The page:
Khartoum (Reuters) – Sudan’s army said on Saturday it had agreed to help evacuate foreign nationals as sporadic gunfire and air strikes echoed across Khartoum despite promises by warring sides to cease fire for three days after a week of strife that has killed hundreds.
The statement citing army chief Abdel Fatteh al-Burhan came after promises by rival Rapid Support Forces (RSF) leader Mohamed Hamdan Dagalo, known as Hemedti, to open airports for evacuations.
Sounds of fighting continued overnight but appeared less intense on Saturday morning than on the previous day, a Reuters journalist in Khartoum said. Live broadcasts by regional news channels showed rising smoke and the thud of blasts.
The army and the paramilitary RSF, which are waging a deadly power struggle across the country, had both issued statements saying they would uphold a three-day ceasefire from Friday for Islam’s Eid al-Fitr holiday.
Sudan’s sudden collapse into warfare has dashed plans to restore civilian rule, brought an already impoverished country to the brink of humanitarian catastrophe and threatened a wider conflict that could draw in outside powers.
There has been no sign yet that either side can secure a quick victory or is ready to back down and talk. The army has air power but the RSF is widely embedded in urban areas including around key facilities in central Khartoum.
Burhan and Hemedti had held the top two positions on a ruling council overseeing a political transition after a 2021 coup that was meant to include a move to civilian rule and the RSF’s merger into the army.
The World Health Organization reported on Friday that 413 people had been killed and 3,551 injured since fighting broke out. The death toll includes at least five aid workers in a country reliant on food aid.
International efforts to quell the violence have focused on the ceasefire, with U.S. Secretary of State Anthony Blinken calling on them to honour the truce.
The U.S. and some other countries have readied efforts to evacuate their citizens. The army said the United States, Britain, France and China would evacuate diplomats and other nationals from Khartoum “in the coming hours”.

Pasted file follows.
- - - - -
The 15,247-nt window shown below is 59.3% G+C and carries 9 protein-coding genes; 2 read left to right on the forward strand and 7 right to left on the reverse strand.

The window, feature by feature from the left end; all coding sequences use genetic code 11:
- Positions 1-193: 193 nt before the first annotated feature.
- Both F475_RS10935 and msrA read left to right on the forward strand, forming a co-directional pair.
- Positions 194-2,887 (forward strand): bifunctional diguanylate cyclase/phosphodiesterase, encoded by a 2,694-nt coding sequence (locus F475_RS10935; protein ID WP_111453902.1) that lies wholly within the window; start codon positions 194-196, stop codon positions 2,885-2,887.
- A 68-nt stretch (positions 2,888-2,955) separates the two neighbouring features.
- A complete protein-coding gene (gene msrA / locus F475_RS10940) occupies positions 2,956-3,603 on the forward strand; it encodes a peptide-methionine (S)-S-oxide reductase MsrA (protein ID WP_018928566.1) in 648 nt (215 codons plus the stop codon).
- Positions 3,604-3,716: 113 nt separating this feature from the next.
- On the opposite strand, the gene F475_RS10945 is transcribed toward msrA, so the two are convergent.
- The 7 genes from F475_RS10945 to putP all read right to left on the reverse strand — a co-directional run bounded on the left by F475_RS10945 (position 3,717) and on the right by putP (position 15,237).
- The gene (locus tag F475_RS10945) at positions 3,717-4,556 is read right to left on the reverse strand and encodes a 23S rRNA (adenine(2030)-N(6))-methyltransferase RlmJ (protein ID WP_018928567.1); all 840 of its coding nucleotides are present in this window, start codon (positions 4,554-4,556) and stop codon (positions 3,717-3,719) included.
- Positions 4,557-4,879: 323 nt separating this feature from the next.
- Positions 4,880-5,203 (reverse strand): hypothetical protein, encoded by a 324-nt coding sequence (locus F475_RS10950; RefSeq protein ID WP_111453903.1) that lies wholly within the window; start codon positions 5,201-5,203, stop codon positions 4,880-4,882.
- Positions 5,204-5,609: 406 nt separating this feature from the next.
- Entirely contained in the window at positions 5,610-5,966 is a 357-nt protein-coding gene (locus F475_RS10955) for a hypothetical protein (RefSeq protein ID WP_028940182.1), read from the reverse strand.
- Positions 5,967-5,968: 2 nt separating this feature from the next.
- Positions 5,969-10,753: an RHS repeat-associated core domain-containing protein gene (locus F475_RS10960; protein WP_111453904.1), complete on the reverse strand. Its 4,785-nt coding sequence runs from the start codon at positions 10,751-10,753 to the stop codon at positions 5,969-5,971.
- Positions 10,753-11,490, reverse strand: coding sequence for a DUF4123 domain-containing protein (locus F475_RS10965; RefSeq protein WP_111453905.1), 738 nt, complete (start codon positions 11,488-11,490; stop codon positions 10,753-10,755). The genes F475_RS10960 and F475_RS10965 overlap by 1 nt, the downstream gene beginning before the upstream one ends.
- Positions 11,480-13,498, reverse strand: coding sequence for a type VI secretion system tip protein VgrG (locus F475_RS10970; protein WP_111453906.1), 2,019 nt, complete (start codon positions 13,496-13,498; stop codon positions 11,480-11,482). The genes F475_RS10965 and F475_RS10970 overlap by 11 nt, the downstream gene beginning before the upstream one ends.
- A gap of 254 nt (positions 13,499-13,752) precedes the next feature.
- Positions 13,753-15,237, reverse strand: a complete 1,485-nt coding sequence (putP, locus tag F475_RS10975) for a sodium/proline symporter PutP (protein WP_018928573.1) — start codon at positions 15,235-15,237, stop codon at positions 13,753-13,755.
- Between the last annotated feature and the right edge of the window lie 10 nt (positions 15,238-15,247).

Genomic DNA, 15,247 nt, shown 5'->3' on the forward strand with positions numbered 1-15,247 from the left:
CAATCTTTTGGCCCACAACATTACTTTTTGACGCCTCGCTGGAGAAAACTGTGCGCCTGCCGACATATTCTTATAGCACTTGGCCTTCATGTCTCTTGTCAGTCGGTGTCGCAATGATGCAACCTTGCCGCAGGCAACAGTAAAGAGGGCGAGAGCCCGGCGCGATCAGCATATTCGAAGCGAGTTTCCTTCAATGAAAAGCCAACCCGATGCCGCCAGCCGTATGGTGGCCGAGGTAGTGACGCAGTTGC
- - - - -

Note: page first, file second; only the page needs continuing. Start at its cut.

Saudi Arabia’s embassy had already been evacuated out by land to Port Sudan and flown out from there and Jordan’s would follow in a similar manner, the army added.
RSF chief Hemedti said on Facebook early on Saturday that he had received a phone call from U.N. Secretary General Antonio Guterres in which they “emphasised the necessity of adhering to a complete ceasefire and providing protection for humanitarian and medical workers”.
The RSF said it was ready to partially open all airports to allow evacuations. However, Khartoum’s international airport has been caught in fighting and the status of other airports or RSF’s control over them is unclear.
In Omdurman, one of Khartoum’s adjoining sister cities, there were fears over the fate of detainees in al-Huda prison, the largest in Sudan.
The army on Friday accused the RSF of raiding the prison, which the paramilitary force denied. Lawyers for a prisoner there said in a statement that an armed group had forcibly evacuated the prison, with the detainees’ whereabouts unknown.
The Sudanese doctors union said early on Saturday that more than two thirds of hospitals in conflict areas were out of service, with 32 forcibly evacuated by soldiers or caught in crossfire.
Some of the remaining hospitals, which lack adequate water, staff and electricity, were only providing first aid. People posted urgent requests on social media for medical assistance, transport to hospital and prescription medication.
Any let-up in fighting on Saturday may accelerate a desperate rush by many Khartoum residents to flee the fighting, after spending days trapped in their homes or local districts under bombardment and with fighters roaming the streets.
Sudan borders seven countries and sits between Egypt, Saudi Arabia, Ethiopia and Africa’s volatile Sahel region. The hostilities risk fanning regional tensions.
The violence was triggered by disagreement over an internationally backed plan to form a new civilian government four years after the fall of autocrat Omar al-Bashir and two years after the military coup.
Both sides accuse the other of thwarting the transition.